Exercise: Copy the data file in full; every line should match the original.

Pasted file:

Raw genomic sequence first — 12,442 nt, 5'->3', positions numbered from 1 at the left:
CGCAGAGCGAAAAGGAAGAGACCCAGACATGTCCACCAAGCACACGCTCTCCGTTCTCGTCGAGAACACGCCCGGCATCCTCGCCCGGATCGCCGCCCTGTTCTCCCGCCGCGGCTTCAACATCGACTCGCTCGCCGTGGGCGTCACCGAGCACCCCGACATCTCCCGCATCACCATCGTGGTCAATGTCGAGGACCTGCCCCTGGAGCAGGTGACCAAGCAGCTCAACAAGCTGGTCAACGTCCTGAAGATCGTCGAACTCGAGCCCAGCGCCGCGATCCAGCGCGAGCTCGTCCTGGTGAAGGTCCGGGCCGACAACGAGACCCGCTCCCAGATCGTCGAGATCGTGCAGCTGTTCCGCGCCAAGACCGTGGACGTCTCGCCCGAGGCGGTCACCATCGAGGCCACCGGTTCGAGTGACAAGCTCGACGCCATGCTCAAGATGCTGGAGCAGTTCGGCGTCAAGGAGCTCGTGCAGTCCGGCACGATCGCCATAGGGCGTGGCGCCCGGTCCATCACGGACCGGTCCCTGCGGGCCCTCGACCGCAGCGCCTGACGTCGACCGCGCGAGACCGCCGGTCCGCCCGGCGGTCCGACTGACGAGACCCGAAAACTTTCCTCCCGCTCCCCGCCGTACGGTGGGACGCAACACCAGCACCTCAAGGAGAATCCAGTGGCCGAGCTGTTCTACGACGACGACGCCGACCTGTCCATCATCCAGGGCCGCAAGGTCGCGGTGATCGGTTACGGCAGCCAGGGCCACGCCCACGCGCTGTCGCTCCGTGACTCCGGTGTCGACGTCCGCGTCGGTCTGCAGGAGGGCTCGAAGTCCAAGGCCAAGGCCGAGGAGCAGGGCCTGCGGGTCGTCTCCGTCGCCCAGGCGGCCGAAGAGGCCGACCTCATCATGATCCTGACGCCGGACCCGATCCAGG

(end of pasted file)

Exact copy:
Raw genomic sequence first — 12,442 nt, 5'->3', positions numbered from 1 at the left:
CGCAGAGCGAAAAGGAAGAGACCCAGACATGTCCACCAAGCACACGCTCTCCGTTCTCGTCGAGAACACGCCCGGCATCCTCGCCCGGATCGCCGCCCTGTTCTCCCGCCGCGGCTTCAACATCGACTCGCTCGCCGTGGGCGTCACCGAGCACCCCGACATCTCCCGCATCACCATCGTGGTCAATGTCGAGGACCTGCCCCTGGAGCAGGTGACCAAGCAGCTCAACAAGCTGGTCAACGTCCTGAAGATCGTCGAACTCGAGCCCAGCGCCGCGATCCAGCGCGAGCTCGTCCTGGTGAAGGTCCGGGCCGACAACGAGACCCGCTCCCAGATCGTCGAGATCGTGCAGCTGTTCCGCGCCAAGACCGTGGACGTCTCGCCCGAGGCGGTCACCATCGAGGCCACCGGTTCGAGTGACAAGCTCGACGCCATGCTCAAGATGCTGGAGCAGTTCGGCGTCAAGGAGCTCGTGCAGTCCGGCACGATCGCCATAGGGCGTGGCGCCCGGTCCATCACGGACCGGTCCCTGCGGGCCCTCGACCGCAGCGCCTGACGTCGACCGCGCGAGACCGCCGGTCCGCCCGGCGGTCCGACTGACGAGACCCGAAAACTTTCCTCCCGCTCCCCGCCGTACGGTGGGACGCAACACCAGCACCTCAAGGAGAATCCAGTGGCCGAGCTGTTCTACGACGACGACGCCGACCTGTCCATCATCCAGGGCCGCAAGGTCGCGGTGATCGGTTACGGCAGCCAGGGCCACGCCCACGCGCTGTCGCTCCGTGACTCCGGTGTCGACGTCCGCGTCGGTCTGCAGGAGGGCTCGAAGTCCAAGGCCAAGGCCGAGGAGCAGGGCCTGCGGGTCGTCTCCGTCGCCCAGGCGGCCGAAGAGGCCGACCTCATCATGATCCTGACGCCGGACCCGATCCAGG